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To build on certain traits that you like. Also in hopes that when you outcross them, you'll get hybrid vigor in the children. Linebreeding is usually uncles/aunts to nieces/nephews, or cousins. Then there is inbreeding with siblings or children with their parents. Both are for the same purpose.
 

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I also try to avoid nest mates and siblings from mating up, but they will do it happens. I have a pair of siblings mated up in my OB loft right now :rolleyes:

Hybrid vigor is an enhancement/improvement from outcrossing. I've heard it referred to as a "genetic kick".


I found this wonderful set of slides that tells about linebreeding, inbreeding, outcrossing, and hybrid vigor.
http://www.shewmaker.com/au96conv.pdf
 

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I also try to avoid nest mates and siblings from mating up, but they will do it happens. I have a pair of siblings mated up in my OB loft right now :rolleyes:

Hybrid vigor is an enhancement/improvement from outcrossing. I've heard it referred to as a "genetic kick".


I found this wonderful set of slides that tells about linebreeding, inbreeding, outcrossing, and hybrid vigor.
http://www.shewmaker.com/au96conv.pdf
Thanks Becky nice slid show
 

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raftree - Those are typical results. Since the cockbird was red, he passed the red gene to the kids. The only way you will get blue birds from that mating is if he is carrying blue (he'd have blue/black flecking). Red is dominant to blue :)




ValencianFigs - Hybrid vigor occurs in all animals and plants. It's used especially in livestock, to produce superior size and yield :)
 

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Is hybrid vigor only found in racing pigeons or could it be found in any pigeon breed.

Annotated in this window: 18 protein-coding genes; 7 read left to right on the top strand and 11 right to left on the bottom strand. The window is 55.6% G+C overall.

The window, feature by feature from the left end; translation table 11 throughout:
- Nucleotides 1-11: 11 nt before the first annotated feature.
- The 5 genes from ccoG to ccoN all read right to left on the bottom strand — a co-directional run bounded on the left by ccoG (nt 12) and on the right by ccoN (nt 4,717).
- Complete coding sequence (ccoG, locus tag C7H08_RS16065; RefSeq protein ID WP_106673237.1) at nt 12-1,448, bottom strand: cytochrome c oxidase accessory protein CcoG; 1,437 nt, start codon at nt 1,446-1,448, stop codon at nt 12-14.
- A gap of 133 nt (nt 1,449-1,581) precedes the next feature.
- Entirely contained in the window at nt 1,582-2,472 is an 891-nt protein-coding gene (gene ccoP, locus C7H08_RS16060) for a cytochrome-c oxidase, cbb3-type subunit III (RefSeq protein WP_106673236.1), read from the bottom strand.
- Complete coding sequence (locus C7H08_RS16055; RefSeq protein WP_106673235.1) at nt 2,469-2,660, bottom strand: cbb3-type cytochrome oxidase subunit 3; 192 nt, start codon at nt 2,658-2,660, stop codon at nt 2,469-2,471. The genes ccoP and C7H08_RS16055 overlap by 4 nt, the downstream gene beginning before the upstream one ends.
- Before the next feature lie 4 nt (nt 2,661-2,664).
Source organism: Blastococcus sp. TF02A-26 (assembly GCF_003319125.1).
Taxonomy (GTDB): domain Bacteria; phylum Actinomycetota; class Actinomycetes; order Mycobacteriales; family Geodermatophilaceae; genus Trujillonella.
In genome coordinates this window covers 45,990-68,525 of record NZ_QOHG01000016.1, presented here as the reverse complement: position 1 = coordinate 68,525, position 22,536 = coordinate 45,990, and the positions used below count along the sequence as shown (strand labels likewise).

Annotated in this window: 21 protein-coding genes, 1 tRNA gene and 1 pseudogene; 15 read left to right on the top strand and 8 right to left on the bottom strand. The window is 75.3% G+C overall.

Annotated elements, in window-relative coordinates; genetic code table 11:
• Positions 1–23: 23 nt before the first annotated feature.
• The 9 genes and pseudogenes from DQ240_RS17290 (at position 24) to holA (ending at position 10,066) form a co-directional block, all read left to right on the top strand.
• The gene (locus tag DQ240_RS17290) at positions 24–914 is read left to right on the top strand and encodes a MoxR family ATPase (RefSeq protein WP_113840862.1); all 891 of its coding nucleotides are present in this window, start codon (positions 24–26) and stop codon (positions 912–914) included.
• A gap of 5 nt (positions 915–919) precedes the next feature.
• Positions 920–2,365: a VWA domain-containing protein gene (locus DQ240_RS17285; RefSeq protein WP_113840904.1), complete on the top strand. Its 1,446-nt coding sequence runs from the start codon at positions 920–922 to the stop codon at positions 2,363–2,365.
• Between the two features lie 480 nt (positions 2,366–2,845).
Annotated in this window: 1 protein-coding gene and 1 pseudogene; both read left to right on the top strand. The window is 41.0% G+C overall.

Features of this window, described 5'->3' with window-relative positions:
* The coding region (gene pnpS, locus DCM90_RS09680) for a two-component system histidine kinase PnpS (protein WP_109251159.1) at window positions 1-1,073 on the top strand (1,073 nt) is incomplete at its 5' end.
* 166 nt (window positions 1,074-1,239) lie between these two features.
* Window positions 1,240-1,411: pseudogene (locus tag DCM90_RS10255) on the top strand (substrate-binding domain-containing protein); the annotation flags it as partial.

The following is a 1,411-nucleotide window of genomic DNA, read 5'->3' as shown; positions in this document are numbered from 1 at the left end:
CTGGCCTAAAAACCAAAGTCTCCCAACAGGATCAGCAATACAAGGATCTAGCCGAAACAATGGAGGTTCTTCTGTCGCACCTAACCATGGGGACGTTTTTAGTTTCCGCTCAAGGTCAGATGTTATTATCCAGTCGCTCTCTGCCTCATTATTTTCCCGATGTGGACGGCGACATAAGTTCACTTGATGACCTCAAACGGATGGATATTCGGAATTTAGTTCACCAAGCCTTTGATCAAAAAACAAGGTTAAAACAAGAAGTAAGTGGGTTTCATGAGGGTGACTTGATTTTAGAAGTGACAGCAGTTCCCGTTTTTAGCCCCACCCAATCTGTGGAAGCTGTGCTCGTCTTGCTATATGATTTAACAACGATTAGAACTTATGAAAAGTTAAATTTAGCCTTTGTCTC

Hybrid vigor can be found in any living thing, from corn to cattle. Virtually everything you eat is the result of a first generatio (F1) n cross between different species or subspecies to increase the end yield of product. Crossing a brahman cattle (bos indicus) with some european beef breed (bos taurus) should result in a cross that would yield more meat than either parent, among other benefits. Same thing with corn, tomatoes, etc.

Behavior, which is an important aspect to pigeon breeders, is not really affected by hybrid vigor I don't think. You can't cross one line of really good rollers with another line of really good rollers and end up with a bird that rolls better than both. In fact it may end up being worse than either. The cross would probably be larger, stronger, and just of better biological quality but it would still be of little use to the roller breeder. the same is probably true for racing pigeons seeing how a larger, stronger bird isn't necessarily better than a smaller bird with better stamina. I suppose some pigeons racers could correct me if I'm wrong or better elaborate.

We use hybrid vigor mostly to mitigate the effects of inbreeding depression. When you line-breed or inbreed animals. the genetic bottleneck that is created by the breeder would, over time, decrease the biological quality of the birds. the degree to which inbreeding depression takes effect depends on the number of animals in the breeding population. The fewer animals, the more important outcrossing is, and this will increase the genetic variance in the population. Which is a good thing. Hope this helped a little.
 

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Hey everyone When i get my new pens built i am wanting to pair one of my beautiful male pigeons back to his mother. If i put them together will they readily pair if they know they are mother and son?
my pigeons feel that such a thing is not good, to explain this: if I even have a male and a female from the same nest, and can't find a pair for them, when they really want a mate, they use each other, but female never sits on the egg but when I get them a mate from another nest they pair up and the rest happens normally.
 
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